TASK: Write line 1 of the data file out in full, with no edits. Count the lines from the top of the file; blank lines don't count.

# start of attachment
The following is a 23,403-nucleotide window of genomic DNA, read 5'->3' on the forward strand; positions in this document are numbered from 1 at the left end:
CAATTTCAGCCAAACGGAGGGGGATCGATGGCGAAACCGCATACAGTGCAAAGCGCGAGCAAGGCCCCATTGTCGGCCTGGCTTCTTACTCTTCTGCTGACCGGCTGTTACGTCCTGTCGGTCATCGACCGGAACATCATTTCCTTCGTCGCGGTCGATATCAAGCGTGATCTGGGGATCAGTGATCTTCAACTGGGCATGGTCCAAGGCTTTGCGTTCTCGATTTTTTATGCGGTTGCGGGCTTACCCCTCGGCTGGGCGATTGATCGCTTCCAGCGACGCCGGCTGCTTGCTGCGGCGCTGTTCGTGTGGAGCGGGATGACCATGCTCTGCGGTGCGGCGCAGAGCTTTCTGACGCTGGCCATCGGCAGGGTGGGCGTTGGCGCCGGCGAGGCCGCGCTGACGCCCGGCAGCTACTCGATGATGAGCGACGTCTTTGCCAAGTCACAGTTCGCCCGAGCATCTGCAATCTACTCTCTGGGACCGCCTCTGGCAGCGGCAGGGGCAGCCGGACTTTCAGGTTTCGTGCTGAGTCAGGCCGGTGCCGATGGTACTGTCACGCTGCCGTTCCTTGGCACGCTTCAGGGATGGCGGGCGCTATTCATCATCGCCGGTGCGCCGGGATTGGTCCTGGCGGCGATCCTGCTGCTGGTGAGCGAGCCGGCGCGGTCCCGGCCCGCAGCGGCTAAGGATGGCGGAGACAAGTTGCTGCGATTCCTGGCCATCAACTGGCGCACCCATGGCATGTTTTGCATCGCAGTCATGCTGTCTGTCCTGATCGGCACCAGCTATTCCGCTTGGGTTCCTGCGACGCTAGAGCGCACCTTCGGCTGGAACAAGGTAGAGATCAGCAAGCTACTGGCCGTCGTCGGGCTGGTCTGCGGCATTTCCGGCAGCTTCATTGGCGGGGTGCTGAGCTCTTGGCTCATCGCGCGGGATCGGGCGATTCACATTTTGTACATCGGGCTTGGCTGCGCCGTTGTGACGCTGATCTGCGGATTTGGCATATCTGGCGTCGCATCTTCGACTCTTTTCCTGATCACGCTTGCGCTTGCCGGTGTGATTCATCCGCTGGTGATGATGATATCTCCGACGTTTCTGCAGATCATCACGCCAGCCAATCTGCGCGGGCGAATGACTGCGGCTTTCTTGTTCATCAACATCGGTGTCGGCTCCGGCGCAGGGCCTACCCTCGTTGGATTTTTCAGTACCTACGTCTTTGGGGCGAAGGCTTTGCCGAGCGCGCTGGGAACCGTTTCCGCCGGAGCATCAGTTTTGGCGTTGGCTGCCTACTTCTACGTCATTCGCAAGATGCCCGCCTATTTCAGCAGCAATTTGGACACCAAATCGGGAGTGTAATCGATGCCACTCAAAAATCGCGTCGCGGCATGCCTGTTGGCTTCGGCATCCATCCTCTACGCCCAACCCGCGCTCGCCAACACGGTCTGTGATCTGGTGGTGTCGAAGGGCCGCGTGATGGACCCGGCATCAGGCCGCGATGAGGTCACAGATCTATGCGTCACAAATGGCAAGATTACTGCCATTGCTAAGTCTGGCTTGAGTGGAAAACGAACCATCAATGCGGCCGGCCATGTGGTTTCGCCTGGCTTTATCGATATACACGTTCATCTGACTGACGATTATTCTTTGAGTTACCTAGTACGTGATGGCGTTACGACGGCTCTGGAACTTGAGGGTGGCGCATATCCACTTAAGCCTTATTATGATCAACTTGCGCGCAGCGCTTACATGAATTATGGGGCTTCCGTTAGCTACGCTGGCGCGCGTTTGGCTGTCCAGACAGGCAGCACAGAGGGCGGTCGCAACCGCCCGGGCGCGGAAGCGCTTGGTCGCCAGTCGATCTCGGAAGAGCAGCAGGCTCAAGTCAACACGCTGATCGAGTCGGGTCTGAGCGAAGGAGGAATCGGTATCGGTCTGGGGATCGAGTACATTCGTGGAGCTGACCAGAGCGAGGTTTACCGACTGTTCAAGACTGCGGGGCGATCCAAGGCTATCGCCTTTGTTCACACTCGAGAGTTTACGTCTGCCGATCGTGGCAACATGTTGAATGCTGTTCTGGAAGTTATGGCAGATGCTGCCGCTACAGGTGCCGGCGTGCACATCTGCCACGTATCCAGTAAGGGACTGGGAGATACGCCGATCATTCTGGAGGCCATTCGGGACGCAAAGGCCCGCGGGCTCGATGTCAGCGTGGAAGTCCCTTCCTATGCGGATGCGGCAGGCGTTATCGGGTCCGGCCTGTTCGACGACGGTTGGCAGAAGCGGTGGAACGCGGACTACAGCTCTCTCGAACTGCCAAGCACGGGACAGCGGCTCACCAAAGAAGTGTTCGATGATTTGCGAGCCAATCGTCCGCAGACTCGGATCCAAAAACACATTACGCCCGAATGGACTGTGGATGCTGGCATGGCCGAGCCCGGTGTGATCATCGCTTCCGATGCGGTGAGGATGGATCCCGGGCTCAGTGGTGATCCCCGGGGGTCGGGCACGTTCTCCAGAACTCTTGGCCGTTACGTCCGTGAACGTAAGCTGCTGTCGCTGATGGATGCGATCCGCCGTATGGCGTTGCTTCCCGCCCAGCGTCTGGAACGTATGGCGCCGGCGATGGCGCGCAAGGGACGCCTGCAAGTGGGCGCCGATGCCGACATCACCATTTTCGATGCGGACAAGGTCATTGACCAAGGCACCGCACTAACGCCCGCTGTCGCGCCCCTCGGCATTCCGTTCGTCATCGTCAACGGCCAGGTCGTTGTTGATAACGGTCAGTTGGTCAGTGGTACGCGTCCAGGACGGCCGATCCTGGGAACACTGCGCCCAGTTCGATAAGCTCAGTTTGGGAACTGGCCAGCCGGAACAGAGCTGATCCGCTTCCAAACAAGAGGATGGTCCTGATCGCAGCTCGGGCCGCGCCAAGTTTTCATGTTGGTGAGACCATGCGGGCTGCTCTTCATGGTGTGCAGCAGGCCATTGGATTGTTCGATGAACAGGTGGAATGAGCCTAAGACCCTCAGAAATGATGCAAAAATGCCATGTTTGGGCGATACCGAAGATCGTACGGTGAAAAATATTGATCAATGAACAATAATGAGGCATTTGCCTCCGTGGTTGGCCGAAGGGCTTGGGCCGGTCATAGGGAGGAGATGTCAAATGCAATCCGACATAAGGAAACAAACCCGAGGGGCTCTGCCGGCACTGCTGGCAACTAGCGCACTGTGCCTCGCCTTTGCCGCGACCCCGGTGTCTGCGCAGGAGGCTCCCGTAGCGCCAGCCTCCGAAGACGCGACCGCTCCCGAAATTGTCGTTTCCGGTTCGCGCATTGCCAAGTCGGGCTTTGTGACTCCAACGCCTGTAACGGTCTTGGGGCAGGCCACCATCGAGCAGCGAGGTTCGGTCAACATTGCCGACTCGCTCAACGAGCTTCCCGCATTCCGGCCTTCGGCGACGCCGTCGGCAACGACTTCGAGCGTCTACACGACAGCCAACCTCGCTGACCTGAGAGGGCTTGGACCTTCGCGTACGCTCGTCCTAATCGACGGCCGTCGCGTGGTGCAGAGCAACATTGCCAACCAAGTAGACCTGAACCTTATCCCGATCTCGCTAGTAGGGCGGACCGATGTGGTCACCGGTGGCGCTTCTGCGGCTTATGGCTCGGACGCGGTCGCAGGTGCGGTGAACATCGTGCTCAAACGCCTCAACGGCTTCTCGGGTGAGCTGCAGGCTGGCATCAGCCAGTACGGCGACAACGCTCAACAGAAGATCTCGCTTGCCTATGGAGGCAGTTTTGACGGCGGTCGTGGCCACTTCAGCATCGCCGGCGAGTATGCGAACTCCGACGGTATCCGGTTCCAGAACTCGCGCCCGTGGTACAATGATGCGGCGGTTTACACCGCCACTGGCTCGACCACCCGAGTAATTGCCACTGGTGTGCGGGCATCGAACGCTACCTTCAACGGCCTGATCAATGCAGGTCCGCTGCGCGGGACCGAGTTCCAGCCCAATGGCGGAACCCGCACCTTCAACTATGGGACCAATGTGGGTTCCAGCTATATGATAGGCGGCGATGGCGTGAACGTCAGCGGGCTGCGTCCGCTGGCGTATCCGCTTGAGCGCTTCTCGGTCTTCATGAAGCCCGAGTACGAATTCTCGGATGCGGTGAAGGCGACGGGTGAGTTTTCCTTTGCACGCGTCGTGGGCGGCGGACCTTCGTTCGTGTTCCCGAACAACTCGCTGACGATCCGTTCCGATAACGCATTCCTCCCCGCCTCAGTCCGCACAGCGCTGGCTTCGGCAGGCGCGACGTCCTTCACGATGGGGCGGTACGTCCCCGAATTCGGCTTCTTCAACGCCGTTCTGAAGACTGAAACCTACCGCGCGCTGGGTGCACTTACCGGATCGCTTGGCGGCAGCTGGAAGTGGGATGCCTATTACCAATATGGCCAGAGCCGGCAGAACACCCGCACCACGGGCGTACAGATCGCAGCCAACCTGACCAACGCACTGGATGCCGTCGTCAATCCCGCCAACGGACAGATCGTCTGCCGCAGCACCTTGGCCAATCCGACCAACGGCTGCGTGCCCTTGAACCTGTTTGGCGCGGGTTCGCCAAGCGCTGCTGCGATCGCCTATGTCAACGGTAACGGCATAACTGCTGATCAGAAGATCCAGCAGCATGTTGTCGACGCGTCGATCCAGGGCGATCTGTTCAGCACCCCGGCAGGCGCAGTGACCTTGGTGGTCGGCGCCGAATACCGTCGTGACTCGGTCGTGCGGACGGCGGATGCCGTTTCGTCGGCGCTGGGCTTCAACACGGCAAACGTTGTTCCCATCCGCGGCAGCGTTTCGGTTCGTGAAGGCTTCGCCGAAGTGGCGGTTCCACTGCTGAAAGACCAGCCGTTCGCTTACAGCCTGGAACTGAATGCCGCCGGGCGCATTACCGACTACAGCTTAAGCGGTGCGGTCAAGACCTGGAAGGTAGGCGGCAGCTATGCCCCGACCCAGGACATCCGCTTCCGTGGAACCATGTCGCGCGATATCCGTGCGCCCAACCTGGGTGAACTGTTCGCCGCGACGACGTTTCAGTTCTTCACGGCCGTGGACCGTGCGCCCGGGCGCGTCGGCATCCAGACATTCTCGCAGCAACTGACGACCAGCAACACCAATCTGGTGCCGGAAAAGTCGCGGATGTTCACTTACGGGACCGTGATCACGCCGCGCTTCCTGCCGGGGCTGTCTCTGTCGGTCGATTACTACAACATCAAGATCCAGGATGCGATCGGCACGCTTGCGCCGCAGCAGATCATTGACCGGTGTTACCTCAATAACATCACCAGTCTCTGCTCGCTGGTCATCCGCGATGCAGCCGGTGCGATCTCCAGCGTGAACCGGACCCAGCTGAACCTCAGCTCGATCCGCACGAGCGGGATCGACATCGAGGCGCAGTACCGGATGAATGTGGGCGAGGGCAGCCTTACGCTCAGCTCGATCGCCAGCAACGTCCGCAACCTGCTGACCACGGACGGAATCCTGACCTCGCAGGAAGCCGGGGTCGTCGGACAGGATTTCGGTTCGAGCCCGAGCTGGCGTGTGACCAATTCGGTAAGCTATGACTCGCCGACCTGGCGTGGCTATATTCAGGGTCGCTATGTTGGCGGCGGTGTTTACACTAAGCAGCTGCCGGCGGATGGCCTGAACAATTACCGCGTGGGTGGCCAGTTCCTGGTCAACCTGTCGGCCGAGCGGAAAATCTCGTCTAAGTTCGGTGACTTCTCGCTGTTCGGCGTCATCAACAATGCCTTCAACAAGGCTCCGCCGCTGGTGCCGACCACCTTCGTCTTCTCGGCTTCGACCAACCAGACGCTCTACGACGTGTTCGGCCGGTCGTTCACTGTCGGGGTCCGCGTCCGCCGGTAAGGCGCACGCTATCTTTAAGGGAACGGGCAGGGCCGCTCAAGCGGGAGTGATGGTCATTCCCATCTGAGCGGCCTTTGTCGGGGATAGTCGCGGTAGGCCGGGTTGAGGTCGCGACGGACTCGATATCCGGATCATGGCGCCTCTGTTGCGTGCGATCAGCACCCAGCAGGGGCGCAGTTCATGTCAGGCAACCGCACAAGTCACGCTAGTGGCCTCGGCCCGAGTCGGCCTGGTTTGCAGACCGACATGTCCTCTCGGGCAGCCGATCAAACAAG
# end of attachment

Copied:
The following is a 23,403-nucleotide window of genomic DNA, read 5'->3' on the forward strand; positions in this document are numbered from 1 at the left end: